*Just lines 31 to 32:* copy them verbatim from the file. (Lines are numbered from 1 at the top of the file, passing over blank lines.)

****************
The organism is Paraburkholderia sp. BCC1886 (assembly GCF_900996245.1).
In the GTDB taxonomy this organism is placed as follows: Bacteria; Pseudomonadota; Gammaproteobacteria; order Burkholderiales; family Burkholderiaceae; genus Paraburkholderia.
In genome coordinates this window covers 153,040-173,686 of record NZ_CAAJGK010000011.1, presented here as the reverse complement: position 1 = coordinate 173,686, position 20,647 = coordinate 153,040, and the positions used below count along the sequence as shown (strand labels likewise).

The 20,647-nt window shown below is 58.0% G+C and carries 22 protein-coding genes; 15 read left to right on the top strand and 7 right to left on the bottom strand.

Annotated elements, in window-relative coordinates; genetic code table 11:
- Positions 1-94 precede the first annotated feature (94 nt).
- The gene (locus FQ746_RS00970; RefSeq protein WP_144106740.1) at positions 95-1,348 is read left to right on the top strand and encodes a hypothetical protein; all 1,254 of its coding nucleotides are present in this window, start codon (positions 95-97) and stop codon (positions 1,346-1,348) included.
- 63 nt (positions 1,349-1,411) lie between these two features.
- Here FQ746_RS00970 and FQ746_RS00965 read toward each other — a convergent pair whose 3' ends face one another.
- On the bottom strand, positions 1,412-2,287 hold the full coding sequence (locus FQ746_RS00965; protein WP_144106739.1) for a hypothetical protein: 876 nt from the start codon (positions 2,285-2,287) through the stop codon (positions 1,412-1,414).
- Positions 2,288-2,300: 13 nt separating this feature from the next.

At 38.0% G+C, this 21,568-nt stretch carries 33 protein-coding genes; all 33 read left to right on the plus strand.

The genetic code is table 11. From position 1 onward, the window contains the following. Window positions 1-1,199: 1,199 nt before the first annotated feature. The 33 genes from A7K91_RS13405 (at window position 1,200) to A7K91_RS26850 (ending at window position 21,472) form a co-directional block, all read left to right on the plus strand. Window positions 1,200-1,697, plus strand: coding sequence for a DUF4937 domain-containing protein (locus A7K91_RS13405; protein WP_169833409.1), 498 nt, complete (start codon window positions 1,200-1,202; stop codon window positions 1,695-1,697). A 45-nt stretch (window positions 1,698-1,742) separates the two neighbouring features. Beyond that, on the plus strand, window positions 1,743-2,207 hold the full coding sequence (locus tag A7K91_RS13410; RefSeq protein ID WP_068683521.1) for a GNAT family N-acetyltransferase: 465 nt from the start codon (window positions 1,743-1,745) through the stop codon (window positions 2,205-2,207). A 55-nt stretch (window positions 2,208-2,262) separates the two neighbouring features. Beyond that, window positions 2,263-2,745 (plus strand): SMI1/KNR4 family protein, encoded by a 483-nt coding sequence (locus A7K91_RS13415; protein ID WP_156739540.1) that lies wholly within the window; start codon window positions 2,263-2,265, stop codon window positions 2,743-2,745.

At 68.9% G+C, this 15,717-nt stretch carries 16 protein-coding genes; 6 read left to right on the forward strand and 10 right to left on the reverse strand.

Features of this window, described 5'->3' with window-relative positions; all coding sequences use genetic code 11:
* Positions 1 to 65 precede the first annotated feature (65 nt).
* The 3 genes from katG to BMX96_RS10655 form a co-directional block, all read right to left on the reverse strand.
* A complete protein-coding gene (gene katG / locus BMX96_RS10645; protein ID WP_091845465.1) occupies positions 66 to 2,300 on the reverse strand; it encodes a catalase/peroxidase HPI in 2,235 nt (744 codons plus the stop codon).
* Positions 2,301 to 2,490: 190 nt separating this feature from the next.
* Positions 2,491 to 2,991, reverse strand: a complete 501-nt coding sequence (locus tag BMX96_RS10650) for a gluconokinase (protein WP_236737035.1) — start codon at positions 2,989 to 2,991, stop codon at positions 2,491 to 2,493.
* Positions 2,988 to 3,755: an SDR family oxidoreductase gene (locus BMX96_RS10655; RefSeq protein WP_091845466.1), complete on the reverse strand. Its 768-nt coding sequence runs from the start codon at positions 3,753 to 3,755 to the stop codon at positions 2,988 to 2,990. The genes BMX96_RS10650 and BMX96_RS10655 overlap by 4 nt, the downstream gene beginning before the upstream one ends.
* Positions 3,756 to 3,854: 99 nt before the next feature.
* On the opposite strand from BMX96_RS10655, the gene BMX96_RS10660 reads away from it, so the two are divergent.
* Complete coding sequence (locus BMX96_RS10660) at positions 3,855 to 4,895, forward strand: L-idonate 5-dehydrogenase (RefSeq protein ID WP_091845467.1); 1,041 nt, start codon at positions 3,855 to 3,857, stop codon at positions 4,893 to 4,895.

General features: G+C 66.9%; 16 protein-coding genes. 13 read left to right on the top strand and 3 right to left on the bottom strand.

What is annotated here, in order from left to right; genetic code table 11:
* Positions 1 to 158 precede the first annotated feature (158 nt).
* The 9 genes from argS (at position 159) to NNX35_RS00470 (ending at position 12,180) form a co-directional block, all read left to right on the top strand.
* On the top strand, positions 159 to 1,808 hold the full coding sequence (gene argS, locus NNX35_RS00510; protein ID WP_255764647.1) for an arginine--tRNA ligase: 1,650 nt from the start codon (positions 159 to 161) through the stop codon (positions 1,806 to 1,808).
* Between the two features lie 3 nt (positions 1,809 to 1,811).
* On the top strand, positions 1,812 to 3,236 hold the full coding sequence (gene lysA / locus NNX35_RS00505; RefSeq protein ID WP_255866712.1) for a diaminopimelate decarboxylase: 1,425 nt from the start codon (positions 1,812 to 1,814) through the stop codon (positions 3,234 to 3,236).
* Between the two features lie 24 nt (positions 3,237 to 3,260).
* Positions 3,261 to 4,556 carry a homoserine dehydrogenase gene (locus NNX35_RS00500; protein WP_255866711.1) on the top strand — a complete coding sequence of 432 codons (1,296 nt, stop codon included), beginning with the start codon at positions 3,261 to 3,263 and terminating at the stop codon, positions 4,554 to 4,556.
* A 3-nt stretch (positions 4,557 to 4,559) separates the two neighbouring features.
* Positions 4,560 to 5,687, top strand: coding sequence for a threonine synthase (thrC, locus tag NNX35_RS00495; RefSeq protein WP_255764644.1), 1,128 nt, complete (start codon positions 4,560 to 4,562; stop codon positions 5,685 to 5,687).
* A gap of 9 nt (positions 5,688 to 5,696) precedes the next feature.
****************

* On the top strand, positions 1,812 to 3,236 hold the full coding sequence (gene lysA / locus NNX35_RS00505; RefSeq protein ID WP_255866712.1) for a diaminopimelate decarboxylase: 1,425 nt from the start codon (positions 1,812 to 1,814) through the stop codon (positions 3,234 to 3,236).
* Between the two features lie 24 nt (positions 3,237 to 3,260).